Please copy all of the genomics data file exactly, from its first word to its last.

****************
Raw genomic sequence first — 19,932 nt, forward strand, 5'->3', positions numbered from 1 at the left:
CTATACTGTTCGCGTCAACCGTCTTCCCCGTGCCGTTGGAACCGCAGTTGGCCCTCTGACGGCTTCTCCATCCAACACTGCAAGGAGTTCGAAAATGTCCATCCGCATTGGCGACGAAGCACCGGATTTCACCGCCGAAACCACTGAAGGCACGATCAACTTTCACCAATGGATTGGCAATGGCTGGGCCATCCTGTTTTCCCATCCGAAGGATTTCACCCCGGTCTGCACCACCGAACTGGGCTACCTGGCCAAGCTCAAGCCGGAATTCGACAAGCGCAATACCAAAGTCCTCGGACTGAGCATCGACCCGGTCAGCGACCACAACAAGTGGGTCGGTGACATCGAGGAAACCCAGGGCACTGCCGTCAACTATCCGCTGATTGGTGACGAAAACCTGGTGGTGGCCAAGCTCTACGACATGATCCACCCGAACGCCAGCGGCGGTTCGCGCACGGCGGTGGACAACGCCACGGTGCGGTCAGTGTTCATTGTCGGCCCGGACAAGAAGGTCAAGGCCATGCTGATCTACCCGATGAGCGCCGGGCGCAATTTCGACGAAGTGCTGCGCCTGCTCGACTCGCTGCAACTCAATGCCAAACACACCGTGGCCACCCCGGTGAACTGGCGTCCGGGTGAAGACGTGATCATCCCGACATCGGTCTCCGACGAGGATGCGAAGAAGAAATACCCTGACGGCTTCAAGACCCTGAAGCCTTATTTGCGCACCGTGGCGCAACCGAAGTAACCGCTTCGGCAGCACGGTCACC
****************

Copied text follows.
Raw genomic sequence first — 19,932 nt, forward strand, 5'->3', positions numbered from 1 at the left:
CTATACTGTTCGCGTCAACCGTCTTCCCCGTGCCGTTGGAACCGCAGTTGGCCCTCTGACGGCTTCTCCATCCAACACTGCAAGGAGTTCGAAAATGTCCATCCGCATTGGCGACGAAGCACCGGATTTCACCGCCGAAACCACTGAAGGCACGATCAACTTTCACCAATGGATTGGCAATGGCTGGGCCATCCTGTTTTCCCATCCGAAGGATTTCACCCCGGTCTGCACCACCGAACTGGGCTACCTGGCCAAGCTCAAGCCGGAATTCGACAAGCGCAATACCAAAGTCCTCGGACTGAGCATCGACCCGGTCAGCGACCACAACAAGTGGGTCGGTGACATCGAGGAAACCCAGGGCACTGCCGTCAACTATCCGCTGATTGGTGACGAAAACCTGGTGGTGGCCAAGCTCTACGACATGATCCACCCGAACGCCAGCGGCGGTTCGCGCACGGCGGTGGACAACGCCACGGTGCGGTCAGTGTTCATTGTCGGCCCGGACAAGAAGGTCAAGGCCATGCTGATCTACCCGATGAGCGCCGGGCGCAATTTCGACGAAGTGCTGCGCCTGCTCGACTCGCTGCAACTCAATGCCAAACACACCGTGGCCACCCCGGTGAACTGGCGTCCGGGTGAAGACGTGATCATCCCGACATCGGTCTCCGACGAGGATGCGAAGAAGAAATACCCTGACGGCTTCAAGACCCTGAAGCCTTATTTGCGCACCGTGGCGCAACCGAAGTAACCGCTTCGGCAGCACGGTCACC